While launching the scheme and giving out agricultural produce to the beneficiaries, Captain Wada in his speech said the Kogi State government had been able to validate over 145 rural farmers who are being issue with a small cheap identity card.
The identity card will be used as a host for farmers’ ‘bio-metric farmland’, to form group information and create access to a banquet of agricultural services made available by both the Federal and State government.
He then congratulated the beneficiaries and urged them to utilise the loan for what it is meant for.
Monday, 17 August 2015
National Root Crops Research Institute [NRCRI], Umudike, Abia State, has warned against possible outbreak of Cassava Brown Streak Disease [CBSD], a deadly crop disease, in the country.
The institute is advising the federal government to do something immediately to arrest the situation saying it would drastically affect the nation’s economy if not checked on time.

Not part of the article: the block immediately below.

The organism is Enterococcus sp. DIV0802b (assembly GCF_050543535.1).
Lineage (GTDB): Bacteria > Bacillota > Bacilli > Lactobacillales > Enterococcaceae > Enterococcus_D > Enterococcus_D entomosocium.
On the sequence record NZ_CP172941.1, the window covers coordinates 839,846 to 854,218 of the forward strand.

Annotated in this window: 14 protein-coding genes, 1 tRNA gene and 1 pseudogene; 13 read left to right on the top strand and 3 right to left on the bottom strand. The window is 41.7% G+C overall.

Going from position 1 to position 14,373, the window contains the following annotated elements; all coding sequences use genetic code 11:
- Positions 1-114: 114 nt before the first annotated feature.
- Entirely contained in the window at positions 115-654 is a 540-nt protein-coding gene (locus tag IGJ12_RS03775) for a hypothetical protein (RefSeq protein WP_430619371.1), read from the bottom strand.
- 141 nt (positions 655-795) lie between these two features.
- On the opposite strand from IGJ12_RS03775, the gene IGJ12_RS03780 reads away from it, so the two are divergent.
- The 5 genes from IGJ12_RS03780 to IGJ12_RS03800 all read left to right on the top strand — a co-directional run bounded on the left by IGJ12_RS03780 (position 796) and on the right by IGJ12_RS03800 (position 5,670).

The institute warned that outbreak of CBSD, which mainly attacks cassava, could cost the Nigerian economy about N400 billion [$2 billion) annually.
It said it based its loss assessment from the effect the disease had in countries it had attacked, stressing that those who do not learn from history plan to fail.
The Umudike-based NRCRI said the deadly crop disease has not come to Nigeria or any West African country yet but “there was great need to prepare against it as it is already having devastating effect in some East African nations like Kenya”.
The warning was given during the launching of WAVE Project, a campaign against the dreaded CBSD at Umudike, Abia State, which was attended by agricultural researchers from Ivory Cost, Benin Republic, Burkina Faso, Togo and Ghana.
The institute said that as an institution with a national mandate for cassava research and development, it was taking a pre-emptive initiative to the CBSD threat in Nigeria.
This it said is because its effect could result in complete loss of root yield in cassava thus making it a severe threat to food security in the sub-Saharan Africa.